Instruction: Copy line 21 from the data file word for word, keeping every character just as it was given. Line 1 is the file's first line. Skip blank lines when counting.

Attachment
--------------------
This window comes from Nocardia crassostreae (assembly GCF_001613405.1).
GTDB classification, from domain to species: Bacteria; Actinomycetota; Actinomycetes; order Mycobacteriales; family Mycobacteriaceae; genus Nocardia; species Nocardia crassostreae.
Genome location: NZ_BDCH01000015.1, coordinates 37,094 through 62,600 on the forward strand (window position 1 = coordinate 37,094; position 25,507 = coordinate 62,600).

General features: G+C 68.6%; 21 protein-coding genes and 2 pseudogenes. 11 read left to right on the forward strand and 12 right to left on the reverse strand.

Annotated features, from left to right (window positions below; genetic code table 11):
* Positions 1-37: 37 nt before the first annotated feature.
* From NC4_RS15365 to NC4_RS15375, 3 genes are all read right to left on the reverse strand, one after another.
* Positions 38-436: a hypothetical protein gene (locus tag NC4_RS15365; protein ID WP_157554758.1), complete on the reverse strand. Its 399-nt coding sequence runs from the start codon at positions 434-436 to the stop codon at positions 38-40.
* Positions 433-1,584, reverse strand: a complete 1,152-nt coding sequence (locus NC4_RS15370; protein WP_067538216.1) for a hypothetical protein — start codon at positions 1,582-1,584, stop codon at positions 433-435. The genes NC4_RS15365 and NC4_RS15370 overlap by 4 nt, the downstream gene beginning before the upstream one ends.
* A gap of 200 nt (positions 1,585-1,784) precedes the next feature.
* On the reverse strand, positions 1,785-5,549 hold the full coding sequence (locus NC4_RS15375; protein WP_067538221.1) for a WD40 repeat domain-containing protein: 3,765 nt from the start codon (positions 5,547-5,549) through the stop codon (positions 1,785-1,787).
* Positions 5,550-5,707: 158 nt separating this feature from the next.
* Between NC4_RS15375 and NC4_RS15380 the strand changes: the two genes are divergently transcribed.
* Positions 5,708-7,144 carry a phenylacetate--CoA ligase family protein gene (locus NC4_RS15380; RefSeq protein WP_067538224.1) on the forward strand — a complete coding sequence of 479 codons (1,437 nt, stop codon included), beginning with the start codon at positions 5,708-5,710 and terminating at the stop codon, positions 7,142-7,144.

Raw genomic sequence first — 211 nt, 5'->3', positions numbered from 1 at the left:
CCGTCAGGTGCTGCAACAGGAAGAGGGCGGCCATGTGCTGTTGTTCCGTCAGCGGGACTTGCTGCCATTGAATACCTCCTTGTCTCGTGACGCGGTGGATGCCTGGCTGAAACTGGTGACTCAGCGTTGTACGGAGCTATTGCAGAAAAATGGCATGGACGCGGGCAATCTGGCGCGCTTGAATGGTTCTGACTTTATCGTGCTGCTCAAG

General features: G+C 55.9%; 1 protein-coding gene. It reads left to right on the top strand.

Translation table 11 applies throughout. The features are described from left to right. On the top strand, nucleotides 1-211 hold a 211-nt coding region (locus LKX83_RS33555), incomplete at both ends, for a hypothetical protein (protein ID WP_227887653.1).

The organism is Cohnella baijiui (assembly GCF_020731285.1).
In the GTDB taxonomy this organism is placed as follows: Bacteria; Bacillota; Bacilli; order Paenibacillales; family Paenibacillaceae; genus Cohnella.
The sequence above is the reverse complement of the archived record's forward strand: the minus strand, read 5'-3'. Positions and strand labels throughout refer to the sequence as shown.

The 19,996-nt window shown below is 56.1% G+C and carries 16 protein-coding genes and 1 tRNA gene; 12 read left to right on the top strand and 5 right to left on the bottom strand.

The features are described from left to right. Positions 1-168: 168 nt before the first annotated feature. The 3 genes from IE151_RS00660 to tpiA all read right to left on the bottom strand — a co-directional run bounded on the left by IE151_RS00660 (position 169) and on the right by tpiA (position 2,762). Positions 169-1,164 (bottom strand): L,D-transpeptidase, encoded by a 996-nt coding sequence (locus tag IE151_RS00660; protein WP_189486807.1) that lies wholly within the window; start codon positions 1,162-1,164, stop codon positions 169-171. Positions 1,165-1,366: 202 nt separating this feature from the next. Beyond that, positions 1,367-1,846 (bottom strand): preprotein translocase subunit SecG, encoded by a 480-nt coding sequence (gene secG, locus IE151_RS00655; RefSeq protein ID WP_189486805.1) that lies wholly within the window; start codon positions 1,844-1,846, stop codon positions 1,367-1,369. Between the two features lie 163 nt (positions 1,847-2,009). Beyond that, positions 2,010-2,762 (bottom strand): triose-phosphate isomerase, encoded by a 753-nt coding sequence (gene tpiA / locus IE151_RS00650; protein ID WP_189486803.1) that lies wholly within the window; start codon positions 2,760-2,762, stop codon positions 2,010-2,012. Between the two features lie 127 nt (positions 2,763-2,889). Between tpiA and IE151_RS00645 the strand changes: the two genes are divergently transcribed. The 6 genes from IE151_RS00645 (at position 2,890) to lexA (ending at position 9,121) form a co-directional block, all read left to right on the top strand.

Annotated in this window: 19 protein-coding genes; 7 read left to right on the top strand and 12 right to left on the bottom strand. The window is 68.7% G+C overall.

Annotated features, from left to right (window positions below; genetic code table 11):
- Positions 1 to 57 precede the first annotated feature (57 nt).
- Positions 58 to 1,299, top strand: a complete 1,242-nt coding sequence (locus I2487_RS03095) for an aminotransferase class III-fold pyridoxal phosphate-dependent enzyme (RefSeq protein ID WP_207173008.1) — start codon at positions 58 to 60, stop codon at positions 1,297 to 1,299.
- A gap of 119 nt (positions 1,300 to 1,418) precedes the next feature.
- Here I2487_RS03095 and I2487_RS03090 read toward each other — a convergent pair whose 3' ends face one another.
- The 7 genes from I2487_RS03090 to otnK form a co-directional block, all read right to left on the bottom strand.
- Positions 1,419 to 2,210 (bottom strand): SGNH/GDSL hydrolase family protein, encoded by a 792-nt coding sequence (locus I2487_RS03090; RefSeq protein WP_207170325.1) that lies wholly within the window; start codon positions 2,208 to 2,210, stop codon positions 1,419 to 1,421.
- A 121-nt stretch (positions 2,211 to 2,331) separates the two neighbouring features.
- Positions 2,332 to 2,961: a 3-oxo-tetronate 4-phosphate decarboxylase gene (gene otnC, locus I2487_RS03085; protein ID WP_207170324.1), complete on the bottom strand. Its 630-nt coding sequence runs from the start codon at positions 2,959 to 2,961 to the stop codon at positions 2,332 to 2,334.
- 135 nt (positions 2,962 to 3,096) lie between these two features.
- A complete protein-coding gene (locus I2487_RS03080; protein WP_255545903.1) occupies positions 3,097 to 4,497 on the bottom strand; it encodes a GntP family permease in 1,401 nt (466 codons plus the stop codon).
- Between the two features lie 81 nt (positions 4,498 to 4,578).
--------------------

The sequence above is the reverse complement of the archived record's forward strand: the minus strand, read 5'-3'. Positions and strand labels throughout refer to the sequence as shown.